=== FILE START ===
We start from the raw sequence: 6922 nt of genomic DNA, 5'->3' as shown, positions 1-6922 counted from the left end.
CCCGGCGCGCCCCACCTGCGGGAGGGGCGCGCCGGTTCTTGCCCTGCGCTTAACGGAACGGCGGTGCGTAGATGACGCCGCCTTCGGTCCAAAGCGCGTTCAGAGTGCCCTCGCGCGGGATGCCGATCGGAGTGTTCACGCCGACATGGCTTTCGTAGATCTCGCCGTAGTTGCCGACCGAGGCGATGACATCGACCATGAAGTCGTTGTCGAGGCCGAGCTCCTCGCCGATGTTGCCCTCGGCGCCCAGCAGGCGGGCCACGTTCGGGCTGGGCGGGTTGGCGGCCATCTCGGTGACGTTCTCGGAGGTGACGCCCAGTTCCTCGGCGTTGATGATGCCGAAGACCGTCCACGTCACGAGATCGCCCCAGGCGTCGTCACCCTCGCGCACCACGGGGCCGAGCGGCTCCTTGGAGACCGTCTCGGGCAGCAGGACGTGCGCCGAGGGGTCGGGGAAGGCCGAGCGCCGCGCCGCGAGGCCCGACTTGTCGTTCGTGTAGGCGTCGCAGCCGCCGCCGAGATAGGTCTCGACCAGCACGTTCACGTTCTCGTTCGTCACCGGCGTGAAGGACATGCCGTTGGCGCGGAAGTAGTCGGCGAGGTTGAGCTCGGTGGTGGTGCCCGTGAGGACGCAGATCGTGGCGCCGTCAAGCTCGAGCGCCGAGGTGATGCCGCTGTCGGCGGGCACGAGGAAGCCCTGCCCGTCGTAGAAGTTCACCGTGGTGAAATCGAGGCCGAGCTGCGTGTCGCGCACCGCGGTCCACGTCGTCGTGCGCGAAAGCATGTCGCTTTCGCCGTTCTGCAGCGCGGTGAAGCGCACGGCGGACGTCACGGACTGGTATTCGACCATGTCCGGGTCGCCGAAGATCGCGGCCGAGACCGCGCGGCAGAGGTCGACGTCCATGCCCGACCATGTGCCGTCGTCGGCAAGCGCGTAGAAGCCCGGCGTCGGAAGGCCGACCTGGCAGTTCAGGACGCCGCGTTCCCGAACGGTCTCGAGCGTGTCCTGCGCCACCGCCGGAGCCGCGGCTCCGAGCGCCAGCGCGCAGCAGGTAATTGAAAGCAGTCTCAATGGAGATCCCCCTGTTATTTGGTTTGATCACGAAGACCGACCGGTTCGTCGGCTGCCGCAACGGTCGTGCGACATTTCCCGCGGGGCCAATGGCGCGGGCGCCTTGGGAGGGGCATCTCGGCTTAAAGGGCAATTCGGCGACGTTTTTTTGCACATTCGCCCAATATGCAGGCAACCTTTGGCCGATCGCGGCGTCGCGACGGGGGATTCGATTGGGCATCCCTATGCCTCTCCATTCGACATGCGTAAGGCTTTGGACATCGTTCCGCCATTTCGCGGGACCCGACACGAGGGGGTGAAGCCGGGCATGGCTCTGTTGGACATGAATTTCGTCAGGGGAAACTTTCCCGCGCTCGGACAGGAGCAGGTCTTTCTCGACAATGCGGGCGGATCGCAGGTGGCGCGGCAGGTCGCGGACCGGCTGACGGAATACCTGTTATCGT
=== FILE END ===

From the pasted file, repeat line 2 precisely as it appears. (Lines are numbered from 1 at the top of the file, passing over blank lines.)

CCCGGCGCGCCCCACCTGCGGGAGGGGCGCGCCGGTTCTTGCCCTGCGCTTAACGGAACGGCGGTGCGTAGATGACGCCGCCTTCGGTCCAAAGCGCGTTCAGAGTGCCCTCGCGCGGGATGCCGATCGGAGTGTTCACGCCGACATGGCTTTCGTAGATCTCGCCGTAGTTGCCGACCGAGGCGATGACATCGACCATGAAGTCGTTGTCGAGGCCGAGCTCCTCGCCGATGTTGCCCTCGGCGCCCAGCAGGCGGGCCACGTTCGGGCTGGGCGGGTTGGCGGCCATCTCGGTGACGTTCTCGGAGGTGACGCCCAGTTCCTCGGCGTTGATGATGCCGAAGACCGTCCACGTCACGAGATCGCCCCAGGCGTCGTCACCCTCGCGCACCACGGGGCCGAGCGGCTCCTTGGAGACCGTCTCGGGCAGCAGGACGTGCGCCGAGGGGTCGGGGAAGGCCGAGCGCCGCGCCGCGAGGCCCGACTTGTCGTTCGTGTAGGCGTCGCAGCCGCCGCCGAGATAGGTCTCGACCAGCACGTTCACGTTCTCGTTCGTCACCGGCGTGAAGGACATGCCGTTGGCGCGGAAGTAGTCGGCGAGGTTGAGCTCGGTGGTGGTGCCCGTGAGGACGCAGATCGTGGCGCCGTCAAGCTCGAGCGCCGAGGTGATGCCGCTGTCGGCGGGCACGAGGAAGCCCTGCCCGTCGTAGAAGTTCACCGTGGTGAAATCGAGGCCGAGCTGCGTGTCGCGCACCGCGGTCCACGTCGTCGTGCGCGAAAGCATGTCGCTTTCGCCGTTCTGCAGCGCGGTGAAGCGCACGGCGGACGTCACGGACTGGTATTCGACCATGTCCGGGTCGCCGAAGATCGCGGCCGAGACCGCGCGGCAGAGGTCGACGTCCATGCCCGACCATGTGCCGTCGTCGGCAAGCGCGTAGAAGCCCGGCGTCGGAAGGCCGACCTGGCAGTTCAGGACGCCGCGTTCCCGAACGGTCTCGAGCGTGTCCTGCGCCACCGCCGGAGCCGCGGCTCCGAGCGCCAGCGCGCAGCAGGTAATTGAAAGCAGTCTCAATGGAGATCCCCCTGTTATTTGGTTTGATCACGAAGACCGACCGGTTCGTCGGCTGCCGCAACGGTCGTGCGACATTTCCCGCGGGGCCAATGGCGCGGGCGCCTTGGGAGGGGCATCTCGGCTTAAAGGGCAATTCGGCGACGTTTTTTTGCACATTCGCCCAATATGCAGGCAACCTTTGGCCGATCGCGGCGTCGCGACGGGGGATTCGATTGGGCATCCCTATGCCTCTCCATTCGACATGCGTAAGGCTTTGGACATCGTTCCGCCATTTCGCGGGACCCGACACGAGGGGGTGAAGCCGGGCATGGCTCTGTTGGACATGAATTTCGTCAGGGGAAACTTTCCCGCGCTCGGACAGGAGCAGGTCTTTCTCGACAATGCGGGCGGATCGCAGGTGGCGCGGCAGGTCGCGGACCGGCTGACGGAATACCTGTTATCGT